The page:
For example, the Alabama Bass Trail is a very good blend of expert tournament anglers as well as local fishermen. Looking at the top of the board, you see that winning weights were almost 27 pounds, down over two pounds from the 2015 weights. However, skipping to 10th place shows that it took less than 20 pounds. ABT pays out to 40th place, which took just over 14 pounds to cash that check. Over half of the 152 boats failed to break ten pounds and almost 100 of the 152 boats failed to weigh a limit, which exceeded the 75 boats who didn't weigh a fish in 2015, per AL.comConversely, the ABT tournament on Pickwick a month later took 22 pounds, a full five pounds less to win, but the weight for 40th was within a pound and a half of Guntersville. Less than 50 boats failed to weigh in a limit. 

Moving on to my personal experiences, I took a look at my Fish of 2014, Fish of 2015, and Fish of 2016 pages and drew up some conclusions. In 2014, I caught a total of 28 fish on Guntersville on a minimum of four trips. That represented about a quarter of my fish caught in 2014. Conversely, I caught 34 fish on Wheeler despite taking the same or less number of trips. Yet, my best bags and biggest fish came on Guntersville.  In 2015, I caught 26 of my 138 bass on Guntersville on a minimum of five trips. Of the largemouth, smallmouth, and spots, the best bags and biggest fish all came from lakes not Guntersville. In 2016, 19 of my 283 bass were caught on Guntersville on a minimum of six trips. As in 2015, none of my biggest fish or five fish limits were on Guntersville. Surprisingly enough, the best days came on Wilson, which you can read about in the links below:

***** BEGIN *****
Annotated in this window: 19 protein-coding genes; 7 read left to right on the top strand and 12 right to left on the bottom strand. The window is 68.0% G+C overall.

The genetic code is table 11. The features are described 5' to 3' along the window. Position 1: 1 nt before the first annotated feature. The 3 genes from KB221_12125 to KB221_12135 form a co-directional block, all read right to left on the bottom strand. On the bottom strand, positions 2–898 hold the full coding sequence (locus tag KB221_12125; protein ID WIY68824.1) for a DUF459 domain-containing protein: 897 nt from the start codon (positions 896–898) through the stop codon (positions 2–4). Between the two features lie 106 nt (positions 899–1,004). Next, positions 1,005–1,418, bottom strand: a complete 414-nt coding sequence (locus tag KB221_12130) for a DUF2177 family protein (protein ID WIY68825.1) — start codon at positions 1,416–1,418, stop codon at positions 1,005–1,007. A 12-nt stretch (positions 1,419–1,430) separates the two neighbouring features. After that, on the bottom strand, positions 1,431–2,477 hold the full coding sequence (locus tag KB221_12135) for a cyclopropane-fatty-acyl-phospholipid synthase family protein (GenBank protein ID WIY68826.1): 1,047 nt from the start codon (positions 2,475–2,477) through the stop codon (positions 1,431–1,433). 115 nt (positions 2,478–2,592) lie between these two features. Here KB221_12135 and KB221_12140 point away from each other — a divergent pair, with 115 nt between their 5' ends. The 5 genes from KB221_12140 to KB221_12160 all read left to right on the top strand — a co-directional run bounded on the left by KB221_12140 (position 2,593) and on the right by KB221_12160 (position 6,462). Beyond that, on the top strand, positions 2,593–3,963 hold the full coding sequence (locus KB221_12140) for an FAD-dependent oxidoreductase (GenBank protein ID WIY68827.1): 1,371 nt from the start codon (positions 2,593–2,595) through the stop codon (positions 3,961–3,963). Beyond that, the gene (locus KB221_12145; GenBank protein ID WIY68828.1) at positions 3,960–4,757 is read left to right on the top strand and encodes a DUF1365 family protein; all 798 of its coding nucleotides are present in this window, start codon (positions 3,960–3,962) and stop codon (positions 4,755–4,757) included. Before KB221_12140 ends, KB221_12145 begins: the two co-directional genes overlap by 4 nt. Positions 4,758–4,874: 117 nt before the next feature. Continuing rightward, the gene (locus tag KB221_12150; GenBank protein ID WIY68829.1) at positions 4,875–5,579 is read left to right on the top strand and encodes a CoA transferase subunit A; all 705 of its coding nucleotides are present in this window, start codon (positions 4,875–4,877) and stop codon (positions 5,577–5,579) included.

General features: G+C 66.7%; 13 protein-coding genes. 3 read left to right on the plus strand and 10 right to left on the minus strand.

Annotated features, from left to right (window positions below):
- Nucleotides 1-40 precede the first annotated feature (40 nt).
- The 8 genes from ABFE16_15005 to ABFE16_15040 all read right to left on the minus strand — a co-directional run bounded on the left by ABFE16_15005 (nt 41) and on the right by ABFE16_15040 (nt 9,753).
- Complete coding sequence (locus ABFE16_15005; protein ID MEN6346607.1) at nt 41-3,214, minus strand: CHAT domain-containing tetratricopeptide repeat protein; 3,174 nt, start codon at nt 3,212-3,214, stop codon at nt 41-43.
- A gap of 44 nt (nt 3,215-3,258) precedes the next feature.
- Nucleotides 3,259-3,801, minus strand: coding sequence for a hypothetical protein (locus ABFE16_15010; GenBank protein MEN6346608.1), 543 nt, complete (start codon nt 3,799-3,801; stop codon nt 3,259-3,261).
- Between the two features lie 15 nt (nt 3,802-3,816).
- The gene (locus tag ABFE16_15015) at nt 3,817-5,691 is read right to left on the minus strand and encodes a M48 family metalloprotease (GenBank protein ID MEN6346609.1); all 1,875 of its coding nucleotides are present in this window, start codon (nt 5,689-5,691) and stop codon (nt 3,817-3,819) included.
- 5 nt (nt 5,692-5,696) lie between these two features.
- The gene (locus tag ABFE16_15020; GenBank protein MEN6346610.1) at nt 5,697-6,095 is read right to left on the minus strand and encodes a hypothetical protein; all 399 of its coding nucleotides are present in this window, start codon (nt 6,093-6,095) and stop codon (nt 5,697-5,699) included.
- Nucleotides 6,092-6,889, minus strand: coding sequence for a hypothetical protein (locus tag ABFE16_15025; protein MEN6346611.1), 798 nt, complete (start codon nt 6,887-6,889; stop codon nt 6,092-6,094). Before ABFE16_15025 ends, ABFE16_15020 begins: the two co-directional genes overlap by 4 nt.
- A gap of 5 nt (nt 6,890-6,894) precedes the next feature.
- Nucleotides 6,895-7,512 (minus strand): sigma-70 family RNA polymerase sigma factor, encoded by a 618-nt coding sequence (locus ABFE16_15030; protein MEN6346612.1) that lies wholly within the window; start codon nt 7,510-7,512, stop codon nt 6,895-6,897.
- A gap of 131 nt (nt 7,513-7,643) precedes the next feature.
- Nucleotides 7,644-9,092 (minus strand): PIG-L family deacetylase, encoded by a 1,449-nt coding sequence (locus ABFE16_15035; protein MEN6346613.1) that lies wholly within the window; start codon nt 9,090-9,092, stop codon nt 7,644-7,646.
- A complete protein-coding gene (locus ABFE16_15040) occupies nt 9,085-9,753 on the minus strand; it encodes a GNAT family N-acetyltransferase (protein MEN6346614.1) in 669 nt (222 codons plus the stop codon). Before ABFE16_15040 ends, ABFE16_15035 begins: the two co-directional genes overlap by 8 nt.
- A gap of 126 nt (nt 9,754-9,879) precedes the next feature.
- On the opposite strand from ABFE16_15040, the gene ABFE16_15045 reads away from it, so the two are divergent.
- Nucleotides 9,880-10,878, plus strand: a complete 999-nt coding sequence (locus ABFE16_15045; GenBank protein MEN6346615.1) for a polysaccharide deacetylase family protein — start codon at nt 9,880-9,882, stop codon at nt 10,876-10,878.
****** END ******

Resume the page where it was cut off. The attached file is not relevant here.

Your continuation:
Fishing Report for Wilson Lake 9/24-10/1

In summation, each year since 2014, Guntersville has produced fewer and smaller fish per trip. It is the only lake to both shut me out with zero fish in both multiple trips per year AND consecutive trips on the lake. Yet, it remains the site of my biggest five fish limits both fun fishing and tournament fishing as well as my largest bass I've ever caught. Still, it has to be recognized that all of these highlights came from before 2013. In truth, I haven't caught a sack over 20 pounds in three years nor a fish over five pounds on the lake famous for both. Lastly, the frog and ledge season, so famous on the G, have been absolutely non-existent for myself and most everyone I know. 

Since I am just one fisherman, I pulled in all the data from the two fishing clubs with whom I fish. One is a larger club that averages 15 boats per tournament and features around five boats who fish local BFL and ABT tournaments with success. The other is pretty much the opposite, but it makes for some data normalization. The data reported from the 2013-2016 seasons. 

In the percent of boats who weighed in limits, Pickwick led the way with 45% of tournament boats weighing in limits. Wheeler followed with 40%, Wilson with 39%, and finally Guntersville with a 30% mark. Of the 59 tournaments, there were only three tournaments where there were no limits weighed. Two of those were on Guntersville. Interestingly enough, if the smaller club, which features around six boats per tournament is eliminated, Guntersville average is still 30%, but Wheeler stands at 48%, Wilson at 49% and Pickwick and amazing 73% of boats weigh in limits.